I’m all about livin’ it up “Little House” style, or at least I thought I was, but when the power clicked off at midnight Sunday morning, fear spread over me.
I thought I was ahead of the game – laptop charged, iPhone ready to go, four pitchers of water in the fridge, and a few headlamps if needed. I was especially excited about my secret stash of strawberry wafer cookies.
What hadn’t occurred to me was the lack of Wi-Fi. My laptop doesn’t do a whole lot of good without that lifeline to the rest of the world.
All of a sudden I had no idea what was happening to my friends and family. I had no Facebook to follow. My phone began to do strange things … no signal, no Safari connection.
I went to bed with the assumption that all would be fixed by the time I got up. I awoke Sunday to dim morning light as rain continued to fall and trees swayed. The clock was still off -- that meant trouble.
By 9 a.m. the arguing started. My two boys (9 and 4) found it difficult to get along, stranded in the family room in their “hurricane shelter,” which was composed of blankets, pillows, and stuffed animals.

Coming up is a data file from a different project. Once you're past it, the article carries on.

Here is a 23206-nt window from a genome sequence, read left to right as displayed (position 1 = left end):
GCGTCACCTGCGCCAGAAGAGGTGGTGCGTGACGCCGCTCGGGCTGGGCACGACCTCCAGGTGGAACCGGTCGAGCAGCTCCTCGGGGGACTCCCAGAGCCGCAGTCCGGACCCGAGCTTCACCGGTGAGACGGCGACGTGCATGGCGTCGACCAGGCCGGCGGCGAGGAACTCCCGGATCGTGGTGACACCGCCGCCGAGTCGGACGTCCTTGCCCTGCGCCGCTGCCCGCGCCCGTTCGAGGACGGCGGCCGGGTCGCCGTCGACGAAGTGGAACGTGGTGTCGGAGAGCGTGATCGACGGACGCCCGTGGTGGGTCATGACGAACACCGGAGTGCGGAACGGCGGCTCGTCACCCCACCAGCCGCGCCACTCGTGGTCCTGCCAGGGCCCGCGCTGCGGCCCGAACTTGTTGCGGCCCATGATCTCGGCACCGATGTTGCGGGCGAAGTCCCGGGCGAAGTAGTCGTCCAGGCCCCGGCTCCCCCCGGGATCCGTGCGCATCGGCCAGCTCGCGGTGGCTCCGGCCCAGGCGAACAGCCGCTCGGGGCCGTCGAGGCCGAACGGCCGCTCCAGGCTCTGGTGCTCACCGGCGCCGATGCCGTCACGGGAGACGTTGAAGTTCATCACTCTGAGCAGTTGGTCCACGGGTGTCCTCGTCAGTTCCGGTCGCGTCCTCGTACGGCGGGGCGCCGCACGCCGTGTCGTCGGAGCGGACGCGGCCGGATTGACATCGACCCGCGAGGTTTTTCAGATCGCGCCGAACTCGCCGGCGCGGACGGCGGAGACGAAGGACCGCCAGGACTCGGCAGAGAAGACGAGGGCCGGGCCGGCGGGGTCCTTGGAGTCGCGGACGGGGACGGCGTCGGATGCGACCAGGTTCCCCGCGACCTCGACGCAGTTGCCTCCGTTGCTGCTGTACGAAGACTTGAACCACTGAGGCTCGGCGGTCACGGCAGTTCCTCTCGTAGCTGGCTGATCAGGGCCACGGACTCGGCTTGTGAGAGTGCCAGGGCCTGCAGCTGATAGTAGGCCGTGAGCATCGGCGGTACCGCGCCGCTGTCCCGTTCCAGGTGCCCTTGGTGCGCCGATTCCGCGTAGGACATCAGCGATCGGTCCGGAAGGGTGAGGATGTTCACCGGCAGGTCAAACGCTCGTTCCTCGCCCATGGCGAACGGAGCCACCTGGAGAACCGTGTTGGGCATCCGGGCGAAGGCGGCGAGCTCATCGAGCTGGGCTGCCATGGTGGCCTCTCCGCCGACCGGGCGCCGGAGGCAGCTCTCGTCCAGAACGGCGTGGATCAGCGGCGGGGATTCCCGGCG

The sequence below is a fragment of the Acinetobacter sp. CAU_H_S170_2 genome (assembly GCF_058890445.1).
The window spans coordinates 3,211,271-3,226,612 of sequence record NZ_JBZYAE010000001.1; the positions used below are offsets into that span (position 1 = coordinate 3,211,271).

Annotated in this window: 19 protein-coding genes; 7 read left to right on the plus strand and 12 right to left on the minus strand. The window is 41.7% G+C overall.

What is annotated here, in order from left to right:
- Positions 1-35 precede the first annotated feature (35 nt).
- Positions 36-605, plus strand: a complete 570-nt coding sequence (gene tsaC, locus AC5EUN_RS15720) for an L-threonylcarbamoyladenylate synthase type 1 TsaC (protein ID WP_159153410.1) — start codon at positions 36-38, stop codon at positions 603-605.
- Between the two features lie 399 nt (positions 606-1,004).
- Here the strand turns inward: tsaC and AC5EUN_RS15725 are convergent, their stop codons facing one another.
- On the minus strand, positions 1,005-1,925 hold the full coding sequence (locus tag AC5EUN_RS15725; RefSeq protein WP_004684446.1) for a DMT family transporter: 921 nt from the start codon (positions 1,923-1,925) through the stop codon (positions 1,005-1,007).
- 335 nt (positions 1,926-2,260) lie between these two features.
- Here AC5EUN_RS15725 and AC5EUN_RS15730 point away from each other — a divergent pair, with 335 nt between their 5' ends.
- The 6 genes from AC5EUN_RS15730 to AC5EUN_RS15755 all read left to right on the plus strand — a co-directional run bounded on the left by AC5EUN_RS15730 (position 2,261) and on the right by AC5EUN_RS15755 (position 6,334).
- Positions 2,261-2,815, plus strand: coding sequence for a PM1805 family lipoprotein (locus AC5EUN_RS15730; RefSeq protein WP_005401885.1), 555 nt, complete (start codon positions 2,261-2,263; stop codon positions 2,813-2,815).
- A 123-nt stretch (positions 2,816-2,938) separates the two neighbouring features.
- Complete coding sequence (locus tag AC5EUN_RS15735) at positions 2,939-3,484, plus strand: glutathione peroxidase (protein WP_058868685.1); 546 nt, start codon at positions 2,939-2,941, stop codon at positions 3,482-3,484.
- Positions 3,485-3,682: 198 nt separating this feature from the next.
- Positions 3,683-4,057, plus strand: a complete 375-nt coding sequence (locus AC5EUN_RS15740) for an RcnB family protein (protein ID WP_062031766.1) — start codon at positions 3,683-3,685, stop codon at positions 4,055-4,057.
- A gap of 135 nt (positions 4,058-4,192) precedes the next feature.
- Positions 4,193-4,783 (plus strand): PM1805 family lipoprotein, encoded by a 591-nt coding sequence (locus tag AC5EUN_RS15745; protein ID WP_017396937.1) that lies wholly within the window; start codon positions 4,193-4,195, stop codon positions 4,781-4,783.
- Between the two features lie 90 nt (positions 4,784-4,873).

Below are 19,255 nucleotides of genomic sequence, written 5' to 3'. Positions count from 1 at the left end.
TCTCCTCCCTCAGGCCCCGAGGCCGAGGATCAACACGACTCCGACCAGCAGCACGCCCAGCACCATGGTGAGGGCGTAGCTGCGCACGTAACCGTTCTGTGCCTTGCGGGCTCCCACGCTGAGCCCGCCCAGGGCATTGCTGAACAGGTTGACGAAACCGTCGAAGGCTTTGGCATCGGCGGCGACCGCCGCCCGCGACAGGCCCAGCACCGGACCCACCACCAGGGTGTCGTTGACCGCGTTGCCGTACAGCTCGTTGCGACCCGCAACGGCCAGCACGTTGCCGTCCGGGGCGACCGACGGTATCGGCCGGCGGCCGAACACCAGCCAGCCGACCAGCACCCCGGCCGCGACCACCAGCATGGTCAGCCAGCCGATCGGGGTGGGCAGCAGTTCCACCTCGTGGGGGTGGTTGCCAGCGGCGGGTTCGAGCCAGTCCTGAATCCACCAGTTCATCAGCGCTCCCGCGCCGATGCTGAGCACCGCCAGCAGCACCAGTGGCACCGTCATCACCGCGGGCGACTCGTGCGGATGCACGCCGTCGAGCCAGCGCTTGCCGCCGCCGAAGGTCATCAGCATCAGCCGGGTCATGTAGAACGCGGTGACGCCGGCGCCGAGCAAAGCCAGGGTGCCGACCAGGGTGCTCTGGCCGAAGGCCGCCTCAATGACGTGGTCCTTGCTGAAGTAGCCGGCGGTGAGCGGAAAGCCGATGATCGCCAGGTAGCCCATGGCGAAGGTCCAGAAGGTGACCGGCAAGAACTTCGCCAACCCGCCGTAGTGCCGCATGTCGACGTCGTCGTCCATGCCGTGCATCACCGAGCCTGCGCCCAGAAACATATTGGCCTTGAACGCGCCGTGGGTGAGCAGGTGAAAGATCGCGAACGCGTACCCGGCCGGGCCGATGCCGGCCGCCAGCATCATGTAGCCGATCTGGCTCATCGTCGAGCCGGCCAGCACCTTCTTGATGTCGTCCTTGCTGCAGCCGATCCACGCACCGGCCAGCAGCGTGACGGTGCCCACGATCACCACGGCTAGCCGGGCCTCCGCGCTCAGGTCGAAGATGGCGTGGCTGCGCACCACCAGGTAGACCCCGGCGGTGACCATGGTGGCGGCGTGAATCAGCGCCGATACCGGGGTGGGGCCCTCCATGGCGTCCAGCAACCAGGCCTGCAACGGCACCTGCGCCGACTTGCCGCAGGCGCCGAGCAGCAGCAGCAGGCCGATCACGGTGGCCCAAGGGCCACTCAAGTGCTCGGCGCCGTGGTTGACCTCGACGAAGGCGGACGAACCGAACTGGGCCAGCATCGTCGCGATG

I became grumpy because I couldn't watch the Accuweather radar. I might have even gone into certifiable Facebook withdrawal.
One thing that occurred to me was how critical it was for families to work as a unit. In a different era, it would be necessary for each family member to play a specific role from the moment they awoke.
I envisioned my boys getting dressed and going to the springhouse for the morning’s water, then collecting eggs from the henhouse.
In the meantime, I’d fire up the wood stove so we could wash our faces and make coffee. Bacon would be frying atop the stove, while my husband would be caring for the animals in the barn. There would be no other choice.
These daily responsibilities were a part of the family unit, bringing everyone closer.
Kids weren’t going off into their own rooms to build a new habitat on Zoo Tycoon. They weren’t debating which game to play on the Wii. They had to work together to keep the household going.
It made me realize why families aren’t as close as they once had been. There’s no longer a need to be a unit. Everyone can live separate lives and still maintain a household. Modern conveniences have taken us in a new direction.
So we pretended we were living in the old days, bringing a new vibe into our “off-the-grid” home.
Maybe we should all go “off-the–grid” once in a while, just to see how well we could get along. I’ll tell you from recent experience, you might be surprised.